consumers with developmental disabilities resulted in non-handicapped and community individuals
rating those consumers as having better conversational skills. They also thought the subjects would
fit into the community better and less likely to be identified as mentally retarded. Chadsey-Rusch
(1992) suggested the measurement of social skills along the following dimensions: Measuring the
perceptions of others, measuring the goals and perceptions of the target individual, and measuring
the performance of social behaviors in natural contexts. This includes measuring contextual
variables, measuring the topography of the response (which means observing what actually occurs in
a natural situation), and measuring the consequences of the social behaviors. Langone, et al., 1995
suggest that the social skills demands placed on the learner be evaluated. Assessment should include
the following areas:
Evaluation of skills and related deficits in the Consumer's natural environment(s)
o Measure contextual variables (this includes issues specific to a given situation).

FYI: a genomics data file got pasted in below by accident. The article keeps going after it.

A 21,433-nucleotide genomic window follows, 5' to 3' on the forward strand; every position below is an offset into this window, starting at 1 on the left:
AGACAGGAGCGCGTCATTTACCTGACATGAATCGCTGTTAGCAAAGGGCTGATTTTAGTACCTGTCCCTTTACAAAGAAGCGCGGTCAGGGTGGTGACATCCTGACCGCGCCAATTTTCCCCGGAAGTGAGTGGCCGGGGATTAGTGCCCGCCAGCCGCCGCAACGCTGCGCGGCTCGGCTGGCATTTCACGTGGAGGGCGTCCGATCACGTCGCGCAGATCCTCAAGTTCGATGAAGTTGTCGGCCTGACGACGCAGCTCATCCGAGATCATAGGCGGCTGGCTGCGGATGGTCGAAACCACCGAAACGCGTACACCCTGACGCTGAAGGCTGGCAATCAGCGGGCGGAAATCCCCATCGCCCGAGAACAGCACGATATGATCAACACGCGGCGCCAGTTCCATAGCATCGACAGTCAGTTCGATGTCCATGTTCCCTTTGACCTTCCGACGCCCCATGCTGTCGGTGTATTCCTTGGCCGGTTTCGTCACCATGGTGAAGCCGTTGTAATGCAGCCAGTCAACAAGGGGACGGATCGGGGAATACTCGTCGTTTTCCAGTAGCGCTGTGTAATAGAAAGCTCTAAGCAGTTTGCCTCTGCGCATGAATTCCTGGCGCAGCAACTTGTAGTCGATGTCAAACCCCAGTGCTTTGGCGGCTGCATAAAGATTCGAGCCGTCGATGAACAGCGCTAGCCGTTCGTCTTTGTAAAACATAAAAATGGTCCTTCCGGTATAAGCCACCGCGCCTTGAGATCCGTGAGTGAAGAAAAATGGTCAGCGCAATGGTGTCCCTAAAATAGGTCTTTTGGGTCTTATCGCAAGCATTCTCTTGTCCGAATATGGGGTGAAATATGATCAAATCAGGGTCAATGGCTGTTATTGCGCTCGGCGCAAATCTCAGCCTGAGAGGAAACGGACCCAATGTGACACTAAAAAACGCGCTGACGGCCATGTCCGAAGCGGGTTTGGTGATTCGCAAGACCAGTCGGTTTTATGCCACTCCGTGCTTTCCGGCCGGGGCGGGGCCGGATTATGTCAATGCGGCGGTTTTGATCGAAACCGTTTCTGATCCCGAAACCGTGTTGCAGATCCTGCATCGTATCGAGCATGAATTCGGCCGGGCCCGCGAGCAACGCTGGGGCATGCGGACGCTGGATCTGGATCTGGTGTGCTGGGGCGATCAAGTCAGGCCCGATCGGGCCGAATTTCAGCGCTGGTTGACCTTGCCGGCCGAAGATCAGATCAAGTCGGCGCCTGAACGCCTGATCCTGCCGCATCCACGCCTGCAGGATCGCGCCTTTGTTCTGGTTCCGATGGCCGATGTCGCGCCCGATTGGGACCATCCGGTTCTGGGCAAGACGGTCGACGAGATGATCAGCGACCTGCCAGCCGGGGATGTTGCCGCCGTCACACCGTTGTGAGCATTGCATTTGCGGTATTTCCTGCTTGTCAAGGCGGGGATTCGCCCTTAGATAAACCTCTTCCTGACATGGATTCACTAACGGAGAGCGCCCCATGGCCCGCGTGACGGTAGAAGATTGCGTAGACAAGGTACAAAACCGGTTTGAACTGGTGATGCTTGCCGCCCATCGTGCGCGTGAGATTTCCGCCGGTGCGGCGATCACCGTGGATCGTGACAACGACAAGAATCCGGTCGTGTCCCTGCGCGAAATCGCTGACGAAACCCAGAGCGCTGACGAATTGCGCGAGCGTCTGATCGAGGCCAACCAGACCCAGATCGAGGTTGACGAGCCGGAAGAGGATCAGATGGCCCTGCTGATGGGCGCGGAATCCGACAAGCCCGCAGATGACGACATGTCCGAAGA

o Measure topography of consumer behavior (including vocalizations, facial
expressions, and gestures).
o Measure consequences of both inappropriate social behavior and appropriate
social behavior. Consider long-term variables like isolation, potential loss of
jobs, no support from others, potential for increased abuse, and poor emotional
adjustment. Also, consider immediate consequences that may have the effect of
reinforcing.
o Analyze the types of demands likely to be placed on the consumer in each
desired or required environment. For example, the senior center will have
different demands than a work setting.
o To the degree that it is possible, identify whether deficits are cognitive, physical,
or behavioral.
Include perception of other people's beliefs about which skills are most important to
address. "Other people" to be defined by who the Consumer chooses to participate
within the plan.
Consider the use of validated measurement instruments to determine change in social
functioning over time.
Practice Guidelines Related to Assessment of Self-Care Skills
All adults with developmental disabilities must be assessed for self-care skills and ability to perform